Luckily though, many of the low light plants on this list are more flexible with their lighting requirements. They only need a small amounts of light to grow in your tank, and some can handle a range of lighting setups and still survive. But we’ll get into this more later on in the post.

How To Care For Your Plants

Light is an essential part of plant care, but there is more to consider.  If this is your first planted tank, you’ll need to keep a few care tips in mind. Remember, not all plants can be cared for in the same way. Each plant has specific requirements based on their species. And depending on the plant, maintenance can be easier or harder.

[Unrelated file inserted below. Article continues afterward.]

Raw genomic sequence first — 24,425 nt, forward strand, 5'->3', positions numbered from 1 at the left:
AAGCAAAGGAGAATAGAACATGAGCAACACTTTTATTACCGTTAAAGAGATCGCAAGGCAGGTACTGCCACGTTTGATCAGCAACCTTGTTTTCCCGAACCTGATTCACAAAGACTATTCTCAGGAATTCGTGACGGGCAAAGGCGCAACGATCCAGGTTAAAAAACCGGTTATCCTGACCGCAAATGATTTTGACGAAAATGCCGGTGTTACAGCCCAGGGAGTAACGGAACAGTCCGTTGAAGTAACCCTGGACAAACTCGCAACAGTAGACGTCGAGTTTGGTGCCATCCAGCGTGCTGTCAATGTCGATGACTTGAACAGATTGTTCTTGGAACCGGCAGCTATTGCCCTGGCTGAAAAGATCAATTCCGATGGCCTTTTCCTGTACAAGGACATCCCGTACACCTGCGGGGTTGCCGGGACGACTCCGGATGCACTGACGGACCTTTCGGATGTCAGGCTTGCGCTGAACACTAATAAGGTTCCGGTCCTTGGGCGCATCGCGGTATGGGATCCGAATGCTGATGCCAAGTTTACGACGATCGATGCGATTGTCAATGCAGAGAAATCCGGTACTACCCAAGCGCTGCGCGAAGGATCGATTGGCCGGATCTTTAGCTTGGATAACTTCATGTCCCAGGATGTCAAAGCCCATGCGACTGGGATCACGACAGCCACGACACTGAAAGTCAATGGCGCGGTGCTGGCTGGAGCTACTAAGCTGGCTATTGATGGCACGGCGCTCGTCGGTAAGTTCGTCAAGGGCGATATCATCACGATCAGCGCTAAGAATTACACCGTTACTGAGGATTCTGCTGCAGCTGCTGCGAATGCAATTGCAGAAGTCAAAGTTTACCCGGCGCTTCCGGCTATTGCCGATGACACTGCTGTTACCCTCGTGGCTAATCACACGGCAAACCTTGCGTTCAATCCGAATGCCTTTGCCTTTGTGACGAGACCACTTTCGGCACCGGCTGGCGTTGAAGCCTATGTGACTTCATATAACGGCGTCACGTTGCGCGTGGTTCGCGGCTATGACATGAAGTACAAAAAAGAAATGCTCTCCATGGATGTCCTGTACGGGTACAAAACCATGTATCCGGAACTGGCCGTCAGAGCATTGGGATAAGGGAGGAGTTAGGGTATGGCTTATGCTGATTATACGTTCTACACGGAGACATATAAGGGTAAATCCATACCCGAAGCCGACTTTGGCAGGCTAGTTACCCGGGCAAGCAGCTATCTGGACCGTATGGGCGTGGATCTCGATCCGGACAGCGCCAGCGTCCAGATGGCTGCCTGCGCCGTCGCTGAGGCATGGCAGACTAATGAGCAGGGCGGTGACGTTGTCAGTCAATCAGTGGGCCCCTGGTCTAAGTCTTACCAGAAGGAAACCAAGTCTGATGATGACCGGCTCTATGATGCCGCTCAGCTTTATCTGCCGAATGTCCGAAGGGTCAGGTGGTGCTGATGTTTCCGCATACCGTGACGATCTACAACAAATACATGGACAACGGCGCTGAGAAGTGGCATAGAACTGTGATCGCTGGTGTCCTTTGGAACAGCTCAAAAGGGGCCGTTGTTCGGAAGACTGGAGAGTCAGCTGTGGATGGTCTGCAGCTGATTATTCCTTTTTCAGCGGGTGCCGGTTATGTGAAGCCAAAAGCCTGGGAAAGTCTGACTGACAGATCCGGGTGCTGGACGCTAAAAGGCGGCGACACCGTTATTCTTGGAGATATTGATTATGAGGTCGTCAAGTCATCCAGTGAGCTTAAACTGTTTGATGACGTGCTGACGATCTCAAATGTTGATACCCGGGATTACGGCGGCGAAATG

Luckily, low light plants are much easier to care for. Still, you want to take the time to research your plant and give it the best possible environment. In addition to giving the proper amount of light, make sure you are putting your plant in the right climate and pH level.

Also, look into substrates and fertilizers. Some plants will not need substrate and can be floated or attached to objects. Other plants might need to be buried in gravel or other material to root though. Fertilizer isn’t necessary for every plant, but it can really kickstart plants grow and keep your tank healthy.

Along with this, I recommend looking at your plant foliage often. Specifically, be on the lookout for signs of rot. If your plant leaves are in bad condition, there is something wrong with your tank.

The water condition could be off, or maybe your plant isn’t getting enough nutrition. To fix this, make sure to get rid of decaying plant matter. This could potentially be polluting your tank water. To further prevent these issues, also prune your plants regularly, and do water changes often!

1. Bucephalandra